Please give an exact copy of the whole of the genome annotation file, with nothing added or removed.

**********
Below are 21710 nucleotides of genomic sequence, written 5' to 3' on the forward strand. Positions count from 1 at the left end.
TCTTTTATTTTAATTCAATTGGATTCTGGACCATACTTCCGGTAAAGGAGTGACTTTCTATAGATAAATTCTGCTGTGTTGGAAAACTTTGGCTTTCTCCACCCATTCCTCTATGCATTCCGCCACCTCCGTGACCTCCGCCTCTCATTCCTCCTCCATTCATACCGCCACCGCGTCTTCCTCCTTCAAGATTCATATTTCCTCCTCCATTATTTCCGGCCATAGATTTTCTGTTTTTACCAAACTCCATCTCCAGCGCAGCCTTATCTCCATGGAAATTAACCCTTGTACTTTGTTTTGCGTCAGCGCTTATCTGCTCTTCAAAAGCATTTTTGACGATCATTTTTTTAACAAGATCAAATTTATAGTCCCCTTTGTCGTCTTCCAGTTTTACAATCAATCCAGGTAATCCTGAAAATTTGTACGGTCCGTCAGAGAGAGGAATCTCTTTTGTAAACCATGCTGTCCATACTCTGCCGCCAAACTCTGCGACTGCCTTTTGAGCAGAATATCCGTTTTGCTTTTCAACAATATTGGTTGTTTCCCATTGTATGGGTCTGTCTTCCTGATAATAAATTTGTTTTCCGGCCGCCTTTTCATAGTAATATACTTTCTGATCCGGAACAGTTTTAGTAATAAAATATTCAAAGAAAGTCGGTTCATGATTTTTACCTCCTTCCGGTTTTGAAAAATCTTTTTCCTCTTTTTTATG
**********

Below are 21710 nucleotides of genomic sequence, written 5' to 3' on the forward strand. Positions count from 1 at the left end.
TCTTTTATTTTAATTCAATTGGATTCTGGACCATACTTCCGGTAAAGGAGTGACTTTCTATAGATAAATTCTGCTGTGTTGGAAAACTTTGGCTTTCTCCACCCATTCCTCTATGCATTCCGCCACCTCCGTGACCTCCGCCTCTCATTCCTCCTCCATTCATACCGCCACCGCGTCTTCCTCCTTCAAGATTCATATTTCCTCCTCCATTATTTCCGGCCATAGATTTTCTGTTTTTACCAAACTCCATCTCCAGCGCAGCCTTATCTCCATGGAAATTAACCCTTGTACTTTGTTTTGCGTCAGCGCTTATCTGCTCTTCAAAAGCATTTTTGACGATCATTTTTTTAACAAGATCAAATTTATAGTCCCCTTTGTCGTCTTCCAGTTTTACAATCAATCCAGGTAATCCTGAAAATTTGTACGGTCCGTCAGAGAGAGGAATCTCTTTTGTAAACCATGCTGTCCATACTCTGCCGCCAAACTCTGCGACTGCCTTTTGAGCAGAATATCCGTTTTGCTTTTCAACAATATTGGTTGTTTCCCATTGTATGGGTCTGTCTTCCTGATAATAAATTTGTTTTCCGGCCGCCTTTTCATAGTAATATACTTTCTGATCCGGAACAGTTTTAGTAATAAAATATTCAAAGAAAGTCGGTTCATGATTTTTACCTCCTTCCGGTTTTGAAAAATCTTTTTCCTCTTTTTTATG